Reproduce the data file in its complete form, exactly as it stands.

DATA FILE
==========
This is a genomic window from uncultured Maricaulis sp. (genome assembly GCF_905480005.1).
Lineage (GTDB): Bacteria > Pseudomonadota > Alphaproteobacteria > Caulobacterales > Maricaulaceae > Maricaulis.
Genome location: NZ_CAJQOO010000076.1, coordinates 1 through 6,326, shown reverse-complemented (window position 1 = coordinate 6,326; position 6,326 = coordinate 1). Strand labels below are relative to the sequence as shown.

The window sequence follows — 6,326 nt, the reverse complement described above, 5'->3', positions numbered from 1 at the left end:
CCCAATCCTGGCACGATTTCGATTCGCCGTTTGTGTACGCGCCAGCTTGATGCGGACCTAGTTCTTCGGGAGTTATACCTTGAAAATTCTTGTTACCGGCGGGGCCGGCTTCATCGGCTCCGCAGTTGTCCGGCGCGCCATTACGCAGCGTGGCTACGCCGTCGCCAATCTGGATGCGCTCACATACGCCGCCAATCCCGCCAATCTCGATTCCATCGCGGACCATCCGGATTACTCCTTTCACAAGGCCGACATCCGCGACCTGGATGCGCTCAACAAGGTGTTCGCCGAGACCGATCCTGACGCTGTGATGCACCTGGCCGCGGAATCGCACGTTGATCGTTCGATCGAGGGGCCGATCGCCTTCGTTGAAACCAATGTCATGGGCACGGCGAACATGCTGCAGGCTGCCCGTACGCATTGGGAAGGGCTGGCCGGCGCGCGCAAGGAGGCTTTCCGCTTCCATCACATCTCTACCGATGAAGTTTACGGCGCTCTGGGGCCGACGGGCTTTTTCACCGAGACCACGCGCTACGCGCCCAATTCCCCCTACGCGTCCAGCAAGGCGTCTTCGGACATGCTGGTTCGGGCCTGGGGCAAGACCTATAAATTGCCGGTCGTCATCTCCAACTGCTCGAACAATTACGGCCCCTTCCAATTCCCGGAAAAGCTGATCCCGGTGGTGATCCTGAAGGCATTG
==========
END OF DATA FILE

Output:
This is a genomic window from uncultured Maricaulis sp. (genome assembly GCF_905480005.1).
Lineage (GTDB): Bacteria > Pseudomonadota > Alphaproteobacteria > Caulobacterales > Maricaulaceae > Maricaulis.
Genome location: NZ_CAJQOO010000076.1, coordinates 1 through 6,326, shown reverse-complemented (window position 1 = coordinate 6,326; position 6,326 = coordinate 1). Strand labels below are relative to the sequence as shown.

The window sequence follows — 6,326 nt, the reverse complement described above, 5'->3', positions numbered from 1 at the left end:
CCCAATCCTGGCACGATTTCGATTCGCCGTTTGTGTACGCGCCAGCTTGATGCGGACCTAGTTCTTCGGGAGTTATACCTTGAAAATTCTTGTTACCGGCGGGGCCGGCTTCATCGGCTCCGCAGTTGTCCGGCGCGCCATTACGCAGCGTGGCTACGCCGTCGCCAATCTGGATGCGCTCACATACGCCGCCAATCCCGCCAATCTCGATTCCATCGCGGACCATCCGGATTACTCCTTTCACAAGGCCGACATCCGCGACCTGGATGCGCTCAACAAGGTGTTCGCCGAGACCGATCCTGACGCTGTGATGCACCTGGCCGCGGAATCGCACGTTGATCGTTCGATCGAGGGGCCGATCGCCTTCGTTGAAACCAATGTCATGGGCACGGCGAACATGCTGCAGGCTGCCCGTACGCATTGGGAAGGGCTGGCCGGCGCGCGCAAGGAGGCTTTCCGCTTCCATCACATCTCTACCGATGAAGTTTACGGCGCTCTGGGGCCGACGGGCTTTTTCACCGAGACCACGCGCTACGCGCCCAATTCCCCCTACGCGTCCAGCAAGGCGTCTTCGGACATGCTGGTTCGGGCCTGGGGCAAGACCTATAAATTGCCGGTCGTCATCTCCAACTGCTCGAACAATTACGGCCCCTTCCAATTCCCGGAAAAGCTGATCCCGGTGGTGATCCTGAAGGCATTG